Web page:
7. Don't play scared. This should come naturally as town, but some players, particularly town power roles, will be unwilling to play as fearlessly as a town player would be expected to play, because they feel that their special powers either entitle them or obligate them to prioritize survival over scumhunting. Do not do this. Huge props go out to all three of the town power roles in M1 here: krellin, Fasces349 and Thucydides all did a superb job of playing confidently and assertively and in my mind did a good job on the behavioral front of masking their identities as power roles by refusing to allow their special abilities to compromise their fearlessness. And on the mafia side, you can't play scared either, or else you'll be caught in a town full of fearless players. I don't think the M1 mafia had a problem with playing fearlessly, so props to them too. Remember, you either have nothing to hide, or you're trying to emulate someone who doesn't.

8. Occam's Razor. Default to the explanation with the fewest moving parts, and depending on alignment, suspect or cast doubt on people who don't. The simplest explanation isn't always correct, but it's often enough correct as a starting point. Determining what constitutes the "simplest explanation" varies from game to game, but in general you want to minimize the use of recursive logic explanations (known as WIFOM, or "Wine In Front Of Me"; c.f. Princess Bride) and explanations that involve players deliberately acting in opposition to their win conditions or incentives.

9. Appearances are more important than fact. This one is CRUCIAL. Mafia is a game of discovering the truth *and* convincing people that your narrative is the truth. In mafia it often boils down not to whose answer is RIGHT but whose answer others BELIEVE is right. You might have picked out the entire scumteam by Day 2, but if your posting is erratic and you don't explain yourself, no one's going to believe you and frankly, it doesn't matter if you "caught" them at all. The reason appearances matter here is because mafia are fully capable of telling the truth as well as town. More important than WHAT is said is HOW something is being said. Mafia will tell the truth and provide objectively correct analysis; they're reading this guide too, after all. What has to be considered is whether or not that analysis is driving toward a coherent, pro-town direction.
President Eden (2427 D)
09 May 14 UTC
(+1)
Part III: Town Play

Subset I: Principles

So you've rolled town in your next game of mafia, and you're ready to go catch mafia. ...How do you do it?

The first thing is that you need to signal to your teammates that you're on their team. You don't even have to know who they are to do this; as long as THEY know you're on their team, you're in a good position, because you can start to develop solidarity with your fellow townies and solve the puzzle. The first priority, then, is to establish your innocence. Once you've established your innocence, you'll want to start finding mafia, using our profile of the typical mafia player. As you're investigating and building your case, you'll also want to focus on posting productively, at a rate that is fast enough to force the mafia to keep up and avoids inactivity and stagnation but slow enough to avoid crowding out older messages due to excessive posting. When you have a case, present it coherently and efficiently. Then rinse and repeat until you catch the scum.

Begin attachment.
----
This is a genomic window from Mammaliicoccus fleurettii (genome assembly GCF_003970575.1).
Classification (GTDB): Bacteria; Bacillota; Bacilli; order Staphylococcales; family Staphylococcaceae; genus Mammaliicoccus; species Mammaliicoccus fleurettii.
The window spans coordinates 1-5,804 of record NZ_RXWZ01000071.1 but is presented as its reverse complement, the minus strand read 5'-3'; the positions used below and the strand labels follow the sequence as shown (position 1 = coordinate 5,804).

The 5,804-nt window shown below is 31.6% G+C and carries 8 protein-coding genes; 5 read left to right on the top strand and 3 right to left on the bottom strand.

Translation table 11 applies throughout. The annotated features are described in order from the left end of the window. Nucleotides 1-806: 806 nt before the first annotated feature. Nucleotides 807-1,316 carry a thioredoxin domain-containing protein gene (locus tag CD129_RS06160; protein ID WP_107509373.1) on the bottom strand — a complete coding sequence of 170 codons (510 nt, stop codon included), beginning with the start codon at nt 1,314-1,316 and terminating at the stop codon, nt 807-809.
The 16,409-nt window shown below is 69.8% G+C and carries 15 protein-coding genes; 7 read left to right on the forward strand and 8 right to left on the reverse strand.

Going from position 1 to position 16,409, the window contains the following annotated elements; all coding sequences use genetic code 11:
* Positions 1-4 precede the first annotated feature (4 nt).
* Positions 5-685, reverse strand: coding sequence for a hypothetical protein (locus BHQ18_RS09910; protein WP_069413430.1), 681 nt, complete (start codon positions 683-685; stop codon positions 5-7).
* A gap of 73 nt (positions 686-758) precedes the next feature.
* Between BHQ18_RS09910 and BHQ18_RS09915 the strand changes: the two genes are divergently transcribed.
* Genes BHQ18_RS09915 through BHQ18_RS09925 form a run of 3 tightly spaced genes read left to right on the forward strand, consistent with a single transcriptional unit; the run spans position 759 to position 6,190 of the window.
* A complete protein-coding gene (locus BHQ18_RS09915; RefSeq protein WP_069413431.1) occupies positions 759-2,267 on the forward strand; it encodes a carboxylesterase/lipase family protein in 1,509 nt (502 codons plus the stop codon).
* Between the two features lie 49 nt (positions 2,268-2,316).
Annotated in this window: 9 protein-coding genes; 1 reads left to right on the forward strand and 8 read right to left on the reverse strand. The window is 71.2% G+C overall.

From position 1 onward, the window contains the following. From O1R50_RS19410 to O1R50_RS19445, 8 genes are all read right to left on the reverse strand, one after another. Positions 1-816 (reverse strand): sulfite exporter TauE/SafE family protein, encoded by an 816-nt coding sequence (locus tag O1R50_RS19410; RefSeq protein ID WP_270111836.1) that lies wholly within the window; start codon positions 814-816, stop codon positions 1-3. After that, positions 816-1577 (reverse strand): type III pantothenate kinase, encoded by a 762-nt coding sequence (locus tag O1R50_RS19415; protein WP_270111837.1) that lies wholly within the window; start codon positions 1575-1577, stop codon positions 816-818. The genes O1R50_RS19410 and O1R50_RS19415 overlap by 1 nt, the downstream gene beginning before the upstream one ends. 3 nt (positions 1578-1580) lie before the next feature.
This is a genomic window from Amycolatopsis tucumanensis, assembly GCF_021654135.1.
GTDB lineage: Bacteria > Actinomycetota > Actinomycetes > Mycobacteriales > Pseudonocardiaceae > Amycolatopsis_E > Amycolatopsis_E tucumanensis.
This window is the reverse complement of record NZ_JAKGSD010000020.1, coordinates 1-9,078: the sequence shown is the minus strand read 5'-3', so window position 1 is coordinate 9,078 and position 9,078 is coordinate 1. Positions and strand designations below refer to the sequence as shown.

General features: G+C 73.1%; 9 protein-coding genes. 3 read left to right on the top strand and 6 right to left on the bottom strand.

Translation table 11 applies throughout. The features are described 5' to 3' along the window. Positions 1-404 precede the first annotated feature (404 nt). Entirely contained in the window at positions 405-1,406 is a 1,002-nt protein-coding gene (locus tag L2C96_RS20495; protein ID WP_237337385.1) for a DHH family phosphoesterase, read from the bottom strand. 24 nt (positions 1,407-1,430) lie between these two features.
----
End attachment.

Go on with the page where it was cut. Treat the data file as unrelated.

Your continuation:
So the rough road map we're looking at is...
1) Establishing your innocence
2) Posting productively and generating cases

The section will conclude with a discussion on power roles and how to play them.

Subset II: Establishing Your Innocence

Remember, mafia is a game where it's important not what you know, but what you can convince others to believe. It's important to ensure that you are a credible player who others can trust to be honest and insightful in making your arguments. If you can convince people that you're innocent, you've laid the foundation for a successful town game.

The benefits of establishing your innocence are pretty obvious.
1. Establishing your innocence gives you a credible platform to push the town agenda of developing frequent, productive posting and pressuring suspects to find scum. Townies are justifiably mistrusting of everyone to start the game; establishing your innocence allows townies to trust you and saves you time from defending yourself against accusations of manipulating the town to the mafia's advantage.